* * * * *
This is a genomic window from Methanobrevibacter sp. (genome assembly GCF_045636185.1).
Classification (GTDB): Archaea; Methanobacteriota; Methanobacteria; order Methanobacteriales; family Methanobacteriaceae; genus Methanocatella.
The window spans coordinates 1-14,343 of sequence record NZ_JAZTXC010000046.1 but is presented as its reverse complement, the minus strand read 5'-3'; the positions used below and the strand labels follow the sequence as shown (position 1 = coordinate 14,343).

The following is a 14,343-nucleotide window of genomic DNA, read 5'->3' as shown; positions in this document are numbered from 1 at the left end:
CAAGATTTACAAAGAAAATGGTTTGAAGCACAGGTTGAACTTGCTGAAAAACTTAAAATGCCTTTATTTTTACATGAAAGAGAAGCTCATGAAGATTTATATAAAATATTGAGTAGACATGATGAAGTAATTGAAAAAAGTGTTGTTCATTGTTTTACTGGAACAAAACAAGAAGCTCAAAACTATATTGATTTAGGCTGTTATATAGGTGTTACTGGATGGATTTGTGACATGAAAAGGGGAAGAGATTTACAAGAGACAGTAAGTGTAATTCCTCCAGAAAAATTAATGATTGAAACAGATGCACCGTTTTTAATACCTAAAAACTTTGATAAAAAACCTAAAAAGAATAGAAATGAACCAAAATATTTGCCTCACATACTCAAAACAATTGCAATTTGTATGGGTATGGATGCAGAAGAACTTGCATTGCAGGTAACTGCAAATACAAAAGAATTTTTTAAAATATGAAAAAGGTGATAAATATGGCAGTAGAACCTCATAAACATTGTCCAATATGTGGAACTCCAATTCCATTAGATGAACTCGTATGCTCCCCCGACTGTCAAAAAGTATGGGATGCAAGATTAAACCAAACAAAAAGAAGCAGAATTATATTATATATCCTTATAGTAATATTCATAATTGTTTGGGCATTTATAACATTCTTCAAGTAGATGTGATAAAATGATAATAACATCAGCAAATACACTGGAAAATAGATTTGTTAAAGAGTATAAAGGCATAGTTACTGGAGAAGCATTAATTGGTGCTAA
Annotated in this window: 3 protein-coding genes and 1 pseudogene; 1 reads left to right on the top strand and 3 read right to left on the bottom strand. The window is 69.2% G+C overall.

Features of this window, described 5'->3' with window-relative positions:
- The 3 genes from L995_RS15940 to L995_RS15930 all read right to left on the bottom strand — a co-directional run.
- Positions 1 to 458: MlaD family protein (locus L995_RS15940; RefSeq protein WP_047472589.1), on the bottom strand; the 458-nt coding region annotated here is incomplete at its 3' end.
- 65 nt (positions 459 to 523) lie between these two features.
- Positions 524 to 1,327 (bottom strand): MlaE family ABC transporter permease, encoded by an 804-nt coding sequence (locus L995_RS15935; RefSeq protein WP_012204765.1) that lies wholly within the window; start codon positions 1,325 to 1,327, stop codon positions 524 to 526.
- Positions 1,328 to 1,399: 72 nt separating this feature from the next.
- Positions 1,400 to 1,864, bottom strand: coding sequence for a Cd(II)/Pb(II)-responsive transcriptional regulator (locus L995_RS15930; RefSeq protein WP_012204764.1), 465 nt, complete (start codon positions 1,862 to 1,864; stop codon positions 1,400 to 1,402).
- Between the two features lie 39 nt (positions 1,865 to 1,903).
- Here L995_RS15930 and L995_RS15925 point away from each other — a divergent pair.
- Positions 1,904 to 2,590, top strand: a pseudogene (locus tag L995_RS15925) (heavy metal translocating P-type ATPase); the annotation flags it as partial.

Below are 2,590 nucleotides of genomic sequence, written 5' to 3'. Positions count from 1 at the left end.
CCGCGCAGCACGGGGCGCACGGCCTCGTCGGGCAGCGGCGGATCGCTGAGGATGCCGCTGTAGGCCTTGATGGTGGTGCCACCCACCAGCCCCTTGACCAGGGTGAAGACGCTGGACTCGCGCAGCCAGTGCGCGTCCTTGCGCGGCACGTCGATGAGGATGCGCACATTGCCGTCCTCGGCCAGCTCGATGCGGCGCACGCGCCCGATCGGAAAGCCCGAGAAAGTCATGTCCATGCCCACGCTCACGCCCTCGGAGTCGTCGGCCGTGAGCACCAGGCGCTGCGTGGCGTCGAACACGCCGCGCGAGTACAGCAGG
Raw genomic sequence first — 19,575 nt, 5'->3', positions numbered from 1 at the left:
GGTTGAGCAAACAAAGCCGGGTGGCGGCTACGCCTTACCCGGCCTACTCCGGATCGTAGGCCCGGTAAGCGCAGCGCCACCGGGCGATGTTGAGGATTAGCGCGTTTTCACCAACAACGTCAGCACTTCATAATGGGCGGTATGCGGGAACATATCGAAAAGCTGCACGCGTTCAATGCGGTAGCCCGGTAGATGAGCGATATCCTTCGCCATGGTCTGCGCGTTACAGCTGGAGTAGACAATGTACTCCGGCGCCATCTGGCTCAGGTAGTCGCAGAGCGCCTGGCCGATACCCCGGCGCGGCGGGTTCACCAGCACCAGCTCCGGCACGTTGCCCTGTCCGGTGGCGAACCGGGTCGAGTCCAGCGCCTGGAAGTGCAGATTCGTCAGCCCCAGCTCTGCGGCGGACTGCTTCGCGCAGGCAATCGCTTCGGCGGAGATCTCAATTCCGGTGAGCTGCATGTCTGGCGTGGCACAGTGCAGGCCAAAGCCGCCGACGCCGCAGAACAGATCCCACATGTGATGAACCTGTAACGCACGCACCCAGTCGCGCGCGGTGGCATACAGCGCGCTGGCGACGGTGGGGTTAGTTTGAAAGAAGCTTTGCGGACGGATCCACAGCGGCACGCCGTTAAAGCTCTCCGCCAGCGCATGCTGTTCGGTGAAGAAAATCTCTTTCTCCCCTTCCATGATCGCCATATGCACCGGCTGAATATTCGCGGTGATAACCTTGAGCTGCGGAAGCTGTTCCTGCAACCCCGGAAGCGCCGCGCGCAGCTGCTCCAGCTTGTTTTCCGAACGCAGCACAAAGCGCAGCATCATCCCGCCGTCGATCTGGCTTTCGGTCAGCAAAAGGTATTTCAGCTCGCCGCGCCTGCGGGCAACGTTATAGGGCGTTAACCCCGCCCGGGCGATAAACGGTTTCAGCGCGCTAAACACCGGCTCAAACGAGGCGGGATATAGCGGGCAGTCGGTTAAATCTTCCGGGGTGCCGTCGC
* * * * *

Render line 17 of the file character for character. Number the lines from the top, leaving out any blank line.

Below are 2,590 nucleotides of genomic sequence, written 5' to 3'. Positions count from 1 at the left end.